Big Bend National Park to showcase dinosaurs


To make a donation to help fund the new paleo exhibit at Big Bend National Park, mail a check to P.O. Box 200, Big Bend National Park, TX 79834, or donate online at

They come to hike among spindly ocotillo, brush shoulders with a javelina or pitch a tent alongside the Rio Grande.

But most visitors to Big Bend National Park leave without realizing that dinosaurs once trundled through ancient marshlands here and a reptile the size of a small airplane flapped across that big, blue West Texas sky.

That’s about to change.

This fall, park officials will break ground on a paleontology exhibit that will explain what park geologist Don Corrick calls one of the great untold stories of Big Bend — its dinosaurs.

“The scientific significance of our fossils is big, and this is a chance to get kids interested,” Corrick says.

Big Bend is a diverse place, with more bird, bat and cactus species than any other national park. That diversity extends to the creatures that lived here eons ago. More than 1,200 kinds of fossils have been uncovered at Big Bend National Park — more than any other U.S. national park.

“It’s a tremendously thick and complete record,” Corrick says.

Museums all over the world, including the Smithsonian Institution in Washington, D.C., the new Perot Museum in Dallas, and the Texas Memorial Museum in Austin, display bones unearthed at the park. But except for a small glassed-in case that holds a few dinosaur bone replicas at a roadside pullout, they get little attention.

“This is a letdown,” Corrick says of the mattress-sized display case that includes a jawbone, rib fragments and part of a turtle. “They’re not even real fossils, and this is not how you’d find them — lying on a bed of sand.”

Two 25-foot by 35-foot shelters will be built behind a ridge just off the main park road between Persimmon Gap and Panther Junction to house the new exhibit. Life-size touchable bronze skulls — one a cast of a 7-foot set of jaws from a crocodile-like dinosaur found in the park’s hills, the other a tyrannosaur — will be displayed on an outdoor patio. A small parking lot, picnic shelter and restrooms already exist at the site.

“We’ve been pushing for this for 10 years,” Corrick says. “It’s quite a bit better than bones lying on sand.”

The project will cost an estimated $350,000 to $400,000. The Friends of Big Bend National Park, a nonprofit group that raises money to maintain and improve the park, has already raised $220,000. The National Park Foundation will pitch in an additional $100,000 in matching grants if the Friends group reaches $275,000 in donations.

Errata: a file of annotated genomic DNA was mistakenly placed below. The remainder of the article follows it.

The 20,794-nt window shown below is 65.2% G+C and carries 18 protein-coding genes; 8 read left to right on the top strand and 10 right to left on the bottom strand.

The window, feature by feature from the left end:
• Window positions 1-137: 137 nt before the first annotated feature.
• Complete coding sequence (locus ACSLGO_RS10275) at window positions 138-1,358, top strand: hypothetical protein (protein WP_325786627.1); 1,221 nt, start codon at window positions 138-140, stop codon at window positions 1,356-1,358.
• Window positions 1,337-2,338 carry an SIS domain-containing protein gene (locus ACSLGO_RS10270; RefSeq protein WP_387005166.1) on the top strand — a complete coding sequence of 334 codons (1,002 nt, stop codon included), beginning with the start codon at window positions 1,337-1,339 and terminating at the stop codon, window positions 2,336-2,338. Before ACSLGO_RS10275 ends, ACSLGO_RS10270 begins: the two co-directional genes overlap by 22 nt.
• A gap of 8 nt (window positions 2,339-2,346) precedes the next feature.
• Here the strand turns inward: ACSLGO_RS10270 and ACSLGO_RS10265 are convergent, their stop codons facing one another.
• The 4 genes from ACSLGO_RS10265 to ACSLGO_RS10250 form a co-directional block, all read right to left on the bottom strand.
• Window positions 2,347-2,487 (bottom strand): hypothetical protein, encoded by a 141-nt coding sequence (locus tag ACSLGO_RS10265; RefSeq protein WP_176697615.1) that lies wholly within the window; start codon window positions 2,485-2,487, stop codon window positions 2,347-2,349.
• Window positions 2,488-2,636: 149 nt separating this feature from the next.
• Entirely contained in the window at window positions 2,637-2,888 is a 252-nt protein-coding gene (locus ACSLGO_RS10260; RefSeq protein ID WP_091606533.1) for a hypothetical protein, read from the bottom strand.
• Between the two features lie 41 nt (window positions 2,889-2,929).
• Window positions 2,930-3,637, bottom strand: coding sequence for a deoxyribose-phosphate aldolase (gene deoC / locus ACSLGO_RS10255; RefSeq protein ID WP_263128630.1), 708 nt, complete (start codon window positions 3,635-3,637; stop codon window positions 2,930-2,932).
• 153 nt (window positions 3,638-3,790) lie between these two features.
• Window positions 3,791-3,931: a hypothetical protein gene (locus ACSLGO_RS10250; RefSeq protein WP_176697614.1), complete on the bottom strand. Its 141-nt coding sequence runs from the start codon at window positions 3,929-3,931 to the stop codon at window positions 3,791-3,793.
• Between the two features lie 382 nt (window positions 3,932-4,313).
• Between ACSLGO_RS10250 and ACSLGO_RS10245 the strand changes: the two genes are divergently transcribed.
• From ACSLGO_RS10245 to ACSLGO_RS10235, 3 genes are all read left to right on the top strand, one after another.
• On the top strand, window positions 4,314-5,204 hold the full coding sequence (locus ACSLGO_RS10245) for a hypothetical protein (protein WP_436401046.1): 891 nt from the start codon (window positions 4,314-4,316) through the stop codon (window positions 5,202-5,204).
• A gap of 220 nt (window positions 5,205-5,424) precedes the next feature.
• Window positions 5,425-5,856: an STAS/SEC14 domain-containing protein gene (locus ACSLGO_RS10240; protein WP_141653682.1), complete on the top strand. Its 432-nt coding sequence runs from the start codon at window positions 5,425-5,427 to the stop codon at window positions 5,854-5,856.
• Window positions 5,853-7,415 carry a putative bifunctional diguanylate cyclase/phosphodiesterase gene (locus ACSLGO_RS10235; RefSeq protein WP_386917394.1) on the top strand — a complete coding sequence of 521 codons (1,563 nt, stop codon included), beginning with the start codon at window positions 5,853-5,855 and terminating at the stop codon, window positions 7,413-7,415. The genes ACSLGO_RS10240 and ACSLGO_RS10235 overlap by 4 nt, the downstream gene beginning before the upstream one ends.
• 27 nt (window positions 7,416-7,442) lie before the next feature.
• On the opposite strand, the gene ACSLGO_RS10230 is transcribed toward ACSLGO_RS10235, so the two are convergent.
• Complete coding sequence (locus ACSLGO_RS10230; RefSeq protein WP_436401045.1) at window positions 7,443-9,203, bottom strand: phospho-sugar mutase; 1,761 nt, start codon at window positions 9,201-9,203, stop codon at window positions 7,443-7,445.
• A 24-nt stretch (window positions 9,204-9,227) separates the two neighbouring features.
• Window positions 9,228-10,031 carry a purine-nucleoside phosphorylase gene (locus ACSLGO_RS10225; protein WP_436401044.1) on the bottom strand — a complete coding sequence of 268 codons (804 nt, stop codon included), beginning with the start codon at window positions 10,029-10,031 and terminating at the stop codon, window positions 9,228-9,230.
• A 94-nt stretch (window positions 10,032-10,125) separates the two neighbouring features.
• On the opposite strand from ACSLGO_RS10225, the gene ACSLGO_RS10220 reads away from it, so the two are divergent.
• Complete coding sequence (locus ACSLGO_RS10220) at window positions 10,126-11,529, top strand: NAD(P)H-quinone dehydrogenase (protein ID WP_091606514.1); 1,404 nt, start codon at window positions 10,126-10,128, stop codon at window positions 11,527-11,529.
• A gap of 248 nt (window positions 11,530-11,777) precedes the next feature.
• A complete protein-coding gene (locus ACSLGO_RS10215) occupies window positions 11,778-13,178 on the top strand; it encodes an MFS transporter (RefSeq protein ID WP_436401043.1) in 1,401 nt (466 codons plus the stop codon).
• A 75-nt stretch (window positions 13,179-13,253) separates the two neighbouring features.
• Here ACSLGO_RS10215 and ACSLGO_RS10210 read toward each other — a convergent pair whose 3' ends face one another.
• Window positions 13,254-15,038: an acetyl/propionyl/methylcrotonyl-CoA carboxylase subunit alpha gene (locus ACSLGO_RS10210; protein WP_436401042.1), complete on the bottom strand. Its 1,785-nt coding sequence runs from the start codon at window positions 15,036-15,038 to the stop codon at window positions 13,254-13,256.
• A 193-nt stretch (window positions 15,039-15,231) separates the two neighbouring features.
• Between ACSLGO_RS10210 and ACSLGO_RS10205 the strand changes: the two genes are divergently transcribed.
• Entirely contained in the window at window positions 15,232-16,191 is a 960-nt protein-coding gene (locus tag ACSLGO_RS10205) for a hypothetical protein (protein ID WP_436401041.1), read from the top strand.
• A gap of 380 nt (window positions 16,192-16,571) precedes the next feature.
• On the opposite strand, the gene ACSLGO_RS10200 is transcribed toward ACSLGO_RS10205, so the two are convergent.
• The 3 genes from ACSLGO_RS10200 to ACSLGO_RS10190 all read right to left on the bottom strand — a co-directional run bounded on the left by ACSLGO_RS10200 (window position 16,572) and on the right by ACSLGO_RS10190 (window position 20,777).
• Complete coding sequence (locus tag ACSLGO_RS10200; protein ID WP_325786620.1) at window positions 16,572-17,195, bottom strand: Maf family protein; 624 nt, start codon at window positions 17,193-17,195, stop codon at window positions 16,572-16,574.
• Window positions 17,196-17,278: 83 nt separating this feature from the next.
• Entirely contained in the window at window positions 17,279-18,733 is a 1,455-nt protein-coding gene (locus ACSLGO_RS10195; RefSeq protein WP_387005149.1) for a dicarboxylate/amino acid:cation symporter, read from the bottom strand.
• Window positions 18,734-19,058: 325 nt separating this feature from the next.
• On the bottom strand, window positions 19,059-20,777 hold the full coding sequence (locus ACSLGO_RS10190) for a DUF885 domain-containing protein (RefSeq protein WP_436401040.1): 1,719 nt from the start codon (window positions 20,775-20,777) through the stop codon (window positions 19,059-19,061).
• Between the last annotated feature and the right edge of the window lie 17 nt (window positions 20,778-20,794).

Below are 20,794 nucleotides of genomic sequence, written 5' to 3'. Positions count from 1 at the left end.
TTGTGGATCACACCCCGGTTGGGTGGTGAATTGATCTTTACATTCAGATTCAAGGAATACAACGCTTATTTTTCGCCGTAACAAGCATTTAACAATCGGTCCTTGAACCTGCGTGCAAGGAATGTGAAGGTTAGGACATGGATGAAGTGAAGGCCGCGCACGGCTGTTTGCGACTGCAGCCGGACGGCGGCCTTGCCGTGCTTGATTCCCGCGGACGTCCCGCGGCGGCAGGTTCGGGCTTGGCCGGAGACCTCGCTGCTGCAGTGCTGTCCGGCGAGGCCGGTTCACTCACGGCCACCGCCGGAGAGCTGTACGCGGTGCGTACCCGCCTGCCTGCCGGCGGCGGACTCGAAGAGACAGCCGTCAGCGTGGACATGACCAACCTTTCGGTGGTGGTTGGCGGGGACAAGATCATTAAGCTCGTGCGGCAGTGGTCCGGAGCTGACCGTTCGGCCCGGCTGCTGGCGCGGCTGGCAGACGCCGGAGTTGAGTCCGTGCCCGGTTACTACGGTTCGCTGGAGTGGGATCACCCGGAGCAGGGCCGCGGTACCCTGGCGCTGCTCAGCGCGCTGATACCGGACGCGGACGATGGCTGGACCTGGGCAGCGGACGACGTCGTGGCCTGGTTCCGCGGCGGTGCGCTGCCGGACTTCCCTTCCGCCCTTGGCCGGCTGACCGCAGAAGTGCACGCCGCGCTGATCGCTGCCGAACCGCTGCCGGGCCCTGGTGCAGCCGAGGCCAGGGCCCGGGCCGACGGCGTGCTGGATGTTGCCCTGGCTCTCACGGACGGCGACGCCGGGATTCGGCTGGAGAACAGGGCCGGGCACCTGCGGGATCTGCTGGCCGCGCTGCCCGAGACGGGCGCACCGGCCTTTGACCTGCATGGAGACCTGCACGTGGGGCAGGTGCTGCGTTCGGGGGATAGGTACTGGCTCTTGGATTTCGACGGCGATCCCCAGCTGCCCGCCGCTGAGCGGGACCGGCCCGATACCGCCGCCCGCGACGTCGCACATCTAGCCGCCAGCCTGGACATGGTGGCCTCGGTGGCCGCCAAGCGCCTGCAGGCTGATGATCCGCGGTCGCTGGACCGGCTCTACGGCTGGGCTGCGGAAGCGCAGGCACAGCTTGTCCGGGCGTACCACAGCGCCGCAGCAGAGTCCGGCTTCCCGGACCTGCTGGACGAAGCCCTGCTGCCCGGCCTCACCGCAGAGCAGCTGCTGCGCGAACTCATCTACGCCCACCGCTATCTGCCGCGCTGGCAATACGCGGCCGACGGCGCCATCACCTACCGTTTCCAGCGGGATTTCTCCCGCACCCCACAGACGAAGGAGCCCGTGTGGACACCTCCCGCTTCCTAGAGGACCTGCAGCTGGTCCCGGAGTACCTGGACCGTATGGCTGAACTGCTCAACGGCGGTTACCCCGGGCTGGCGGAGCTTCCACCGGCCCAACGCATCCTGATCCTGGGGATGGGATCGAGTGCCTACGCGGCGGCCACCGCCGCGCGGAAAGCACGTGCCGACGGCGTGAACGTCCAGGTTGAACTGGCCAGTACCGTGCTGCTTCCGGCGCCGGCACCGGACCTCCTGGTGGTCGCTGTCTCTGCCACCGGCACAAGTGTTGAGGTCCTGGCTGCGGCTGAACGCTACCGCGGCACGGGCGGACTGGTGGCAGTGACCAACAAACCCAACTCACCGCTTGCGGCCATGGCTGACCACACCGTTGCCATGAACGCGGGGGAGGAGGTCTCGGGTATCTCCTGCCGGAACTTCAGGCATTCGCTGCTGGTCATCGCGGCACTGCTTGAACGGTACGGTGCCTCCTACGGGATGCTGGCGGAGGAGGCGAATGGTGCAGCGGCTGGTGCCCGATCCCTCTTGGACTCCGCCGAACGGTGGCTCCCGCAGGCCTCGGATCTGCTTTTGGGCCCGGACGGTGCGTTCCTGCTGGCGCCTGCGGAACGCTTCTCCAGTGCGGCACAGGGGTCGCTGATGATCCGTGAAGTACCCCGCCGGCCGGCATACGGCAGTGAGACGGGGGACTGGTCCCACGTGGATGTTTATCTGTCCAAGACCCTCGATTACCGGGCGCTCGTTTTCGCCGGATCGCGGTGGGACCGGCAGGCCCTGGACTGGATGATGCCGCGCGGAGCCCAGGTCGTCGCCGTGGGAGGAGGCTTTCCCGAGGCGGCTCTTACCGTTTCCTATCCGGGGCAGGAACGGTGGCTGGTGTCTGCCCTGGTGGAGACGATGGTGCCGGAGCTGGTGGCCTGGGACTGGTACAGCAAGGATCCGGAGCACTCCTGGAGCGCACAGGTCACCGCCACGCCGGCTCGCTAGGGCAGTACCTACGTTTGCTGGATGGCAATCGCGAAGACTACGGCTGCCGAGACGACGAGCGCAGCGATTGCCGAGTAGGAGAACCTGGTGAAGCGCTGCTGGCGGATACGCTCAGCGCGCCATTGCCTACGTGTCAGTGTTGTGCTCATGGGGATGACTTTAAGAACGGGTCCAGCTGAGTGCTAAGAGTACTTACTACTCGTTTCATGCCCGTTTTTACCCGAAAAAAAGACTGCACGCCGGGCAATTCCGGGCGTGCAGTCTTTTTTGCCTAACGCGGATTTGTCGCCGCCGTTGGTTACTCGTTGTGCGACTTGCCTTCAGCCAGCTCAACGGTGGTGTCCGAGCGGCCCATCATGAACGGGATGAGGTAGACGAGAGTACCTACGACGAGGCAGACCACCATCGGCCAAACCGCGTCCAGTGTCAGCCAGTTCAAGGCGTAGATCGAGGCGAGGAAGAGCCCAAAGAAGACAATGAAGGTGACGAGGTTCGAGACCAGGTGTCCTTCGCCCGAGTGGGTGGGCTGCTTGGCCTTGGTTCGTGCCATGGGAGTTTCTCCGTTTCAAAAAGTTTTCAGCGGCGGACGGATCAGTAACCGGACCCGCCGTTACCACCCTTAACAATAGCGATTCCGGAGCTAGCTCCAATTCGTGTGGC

“Some of the most important finds in America are right here in Big Bend,” said Courtney Lyons-Garcia, executive director of the Friends of Big Bend National Park. “To properly interpret this fantastic resource, we need to create a new exhibit. This is an opportunity to bring the prehistoric world alive for visitors, particularly children, who venture out to the park.”

The land the park now encompasses was once an interior sea swimming with fish, ammonites and turtles. As the Rocky Mountains continued to rise, the sea shrank and a swampy coastline emerged in this corner of West Texas. That’s when the first real dinosaurs appeared. Later, the sea receded further, creating an inland floodplain. Eventually, the dinosaurs became extinct and more familiar animals replaced them. Big Bend is especially rich in fossils representing the end Cretaceous period 144 million to 66 million years ago, which ushered in the age of mammals.

The exhibit will be divided into four parts, each covering a different time period. Because the park doesn’t have a museum’s ability to preserve and protect real bones, only replicas will be displayed. It also will include photos showing imprints of dinosaur skin and egg shells.

Visitors will learn about Quetzalcoatlus, a lizard with a 35-foot wingspan and one of the largest known flying creatures of all time. A University of Texas graduate student found the first Quetzalcoatlus at Big Bend National Park in 1971.

They’ll get to know Platecarpus, an ancient aquatic lizard that grew up to 14 feet long. “It’s one of our bragging rights. Evidence suggests we might have some of the oldest in North America,” Corrick says.

They’ll see a replica of Xiphactinus, a 15- to 20-foot bony fish that resembled an overgrown tarpon, and read about saber-toothed cats that once prowled the area.

Paleontologists have discovered bones all over Big Bend and are still searching for more. Barnum Brown and R.T. Bird, rock stars in the paleontology world, explored the park in 1940, digging up the long-neck plant eater known as Alamosaurus. The paleontologists’ campsite has since been excavated, and artifacts from it saved. Those, too, will be shared with the public.

“There are a lot of stories like that we want to tell,” Corrick says.

Exhibit organizers hope the display will help visitors understand what this corner of Texas was like long before humans appeared.

“Fossils are cool and 6-foot thigh bones are cool, but what’s important is what they’re telling us,” Corrick says, pointing to a dry, rocky ridge visible from the exhibit site. “That limestone was full of oyster reefs. It was full of life.”